The paper proposes a variation of simulation for checking and proving contextual equivalence in a non-deterministic call-by-need lambda-calculus with constructors, case, seq, and a letrec with cyclic dependencies. It also proposes a novel method to prove its correctness. The calculus’ semantics is based on a small-step rewrite semantics and on may-convergence. The cyclic nature of letrec bindings, as well as nondeterminism, makes known approaches to prove that simulation implies contextual equivalence, such as Howe’s proof technique, inapplicable in this setting. The basic technique for the simulation as well as the correctness proof is called pre-evaluation, which computes a set of answers for every closed expression. If simulation succeeds in finite computation depth, then it is guaranteed to show contextual preorder of expressions.

This paper proves several generic variants of context lemmas and thus contributes to improving the tools for observational semantics of deterministic and non-deterministic higher-order calculi that use a small-step reduction semantics. The generic (sharing) context lemmas are provided for may- as well as two variants of must-convergence, which hold in a broad class of extended process- and extended lambda calculi, if the calculi satisfy certain natural conditions. As a guide-line, the proofs of the context lemmas are valid in call-by-need calculi, in callby-value calculi if substitution is restricted to variable-by-variable and in process calculi like variants of the π-calculus. For calculi employing beta-reduction using a call-by-name or call-by-value strategy or similar reduction rules, some iu-variants of ciu-theorems are obtained from our context lemmas. Our results reestablish several context lemmas already proved in the literature, and also provide some new context lemmas as well as some new variants of the ciu-theorem. To make the results widely applicable, we use a higher-order abstract syntax that allows untyped calculi as well as certain simple typing schemes. The approach may lead to a unifying view of higher-order calculi, reduction, and observational equality.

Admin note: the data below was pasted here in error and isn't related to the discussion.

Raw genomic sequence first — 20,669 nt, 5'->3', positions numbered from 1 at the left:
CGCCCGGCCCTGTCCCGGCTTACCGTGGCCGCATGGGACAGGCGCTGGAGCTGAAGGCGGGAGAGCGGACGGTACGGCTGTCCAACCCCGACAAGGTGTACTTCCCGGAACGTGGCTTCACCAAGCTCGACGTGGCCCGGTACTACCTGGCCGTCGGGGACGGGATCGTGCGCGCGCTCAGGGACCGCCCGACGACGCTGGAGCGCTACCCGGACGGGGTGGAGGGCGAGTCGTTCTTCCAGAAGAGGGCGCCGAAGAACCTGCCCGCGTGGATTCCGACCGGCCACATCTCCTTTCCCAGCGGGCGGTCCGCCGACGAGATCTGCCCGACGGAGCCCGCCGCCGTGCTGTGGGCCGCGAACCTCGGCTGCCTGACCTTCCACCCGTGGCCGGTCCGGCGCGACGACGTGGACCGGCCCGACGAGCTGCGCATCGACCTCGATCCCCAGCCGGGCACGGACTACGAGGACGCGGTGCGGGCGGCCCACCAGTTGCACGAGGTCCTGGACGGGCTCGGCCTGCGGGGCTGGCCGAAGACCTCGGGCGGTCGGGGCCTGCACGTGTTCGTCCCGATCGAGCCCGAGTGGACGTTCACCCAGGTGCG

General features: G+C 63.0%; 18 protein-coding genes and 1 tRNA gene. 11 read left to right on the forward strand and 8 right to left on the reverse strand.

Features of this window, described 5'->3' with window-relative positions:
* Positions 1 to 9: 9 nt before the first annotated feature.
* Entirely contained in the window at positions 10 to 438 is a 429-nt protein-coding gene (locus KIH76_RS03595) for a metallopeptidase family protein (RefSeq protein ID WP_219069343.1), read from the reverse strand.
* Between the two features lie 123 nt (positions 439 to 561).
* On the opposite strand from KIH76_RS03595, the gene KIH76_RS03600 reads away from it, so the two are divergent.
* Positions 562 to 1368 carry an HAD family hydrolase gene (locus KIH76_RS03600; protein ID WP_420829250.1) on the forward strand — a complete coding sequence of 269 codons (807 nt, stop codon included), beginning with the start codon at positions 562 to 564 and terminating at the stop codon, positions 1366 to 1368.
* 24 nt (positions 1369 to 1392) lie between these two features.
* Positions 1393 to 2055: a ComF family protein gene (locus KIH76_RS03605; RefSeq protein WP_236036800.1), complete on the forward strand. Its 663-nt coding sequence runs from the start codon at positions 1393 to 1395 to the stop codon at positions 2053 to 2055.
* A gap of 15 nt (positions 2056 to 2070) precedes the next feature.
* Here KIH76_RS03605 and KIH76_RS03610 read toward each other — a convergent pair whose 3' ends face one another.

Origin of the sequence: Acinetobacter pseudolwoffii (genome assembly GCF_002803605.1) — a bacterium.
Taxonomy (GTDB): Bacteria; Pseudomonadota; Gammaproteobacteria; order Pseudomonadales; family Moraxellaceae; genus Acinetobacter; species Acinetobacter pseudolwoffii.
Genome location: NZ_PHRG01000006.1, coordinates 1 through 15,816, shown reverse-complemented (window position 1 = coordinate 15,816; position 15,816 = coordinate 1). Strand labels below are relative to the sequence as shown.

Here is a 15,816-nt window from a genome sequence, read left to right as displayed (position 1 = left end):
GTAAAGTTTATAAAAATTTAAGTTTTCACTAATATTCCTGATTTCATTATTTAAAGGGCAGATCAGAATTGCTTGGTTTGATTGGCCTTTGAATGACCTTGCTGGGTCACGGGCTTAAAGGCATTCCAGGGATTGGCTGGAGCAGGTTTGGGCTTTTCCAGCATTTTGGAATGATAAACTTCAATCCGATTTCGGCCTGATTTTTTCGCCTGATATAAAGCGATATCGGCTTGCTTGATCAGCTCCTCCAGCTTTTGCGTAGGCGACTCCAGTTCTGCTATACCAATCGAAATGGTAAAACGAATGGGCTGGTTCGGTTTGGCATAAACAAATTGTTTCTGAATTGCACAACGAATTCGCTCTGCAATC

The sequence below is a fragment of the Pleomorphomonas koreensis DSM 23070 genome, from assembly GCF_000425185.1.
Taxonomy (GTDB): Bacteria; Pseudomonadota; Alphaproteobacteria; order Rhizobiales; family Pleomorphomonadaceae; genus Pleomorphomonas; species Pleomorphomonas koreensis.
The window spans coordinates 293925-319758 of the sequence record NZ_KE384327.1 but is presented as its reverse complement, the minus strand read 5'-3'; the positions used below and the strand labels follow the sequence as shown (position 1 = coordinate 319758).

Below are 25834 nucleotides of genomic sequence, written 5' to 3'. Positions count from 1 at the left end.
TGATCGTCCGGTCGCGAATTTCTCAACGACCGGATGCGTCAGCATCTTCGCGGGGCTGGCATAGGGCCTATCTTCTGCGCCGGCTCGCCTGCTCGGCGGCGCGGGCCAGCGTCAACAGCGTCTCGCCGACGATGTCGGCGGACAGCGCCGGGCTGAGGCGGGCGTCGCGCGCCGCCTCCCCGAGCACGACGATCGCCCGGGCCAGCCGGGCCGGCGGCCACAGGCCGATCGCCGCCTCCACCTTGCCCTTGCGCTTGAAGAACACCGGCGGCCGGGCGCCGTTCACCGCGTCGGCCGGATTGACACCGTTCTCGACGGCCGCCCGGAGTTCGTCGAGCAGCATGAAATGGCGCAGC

We show on an abstract level that contextual equivalence in non-deterministic program calculi defined by may- and must-convergence is maximal in the following sense. Using also all the test predicates generated by the Boolean, forall- and existential closure of may- and must-convergence does not change the contextual equivalence. The situation is different if may- and total must-convergence is used, where an expression totally must-converges if all reductions are finite and terminate with a value: There is an infinite sequence of test-predicates generated by the Boolean, forall- and existential closure of may- and total must-convergence, which also leads to an infinite sequence of different contextual equalities.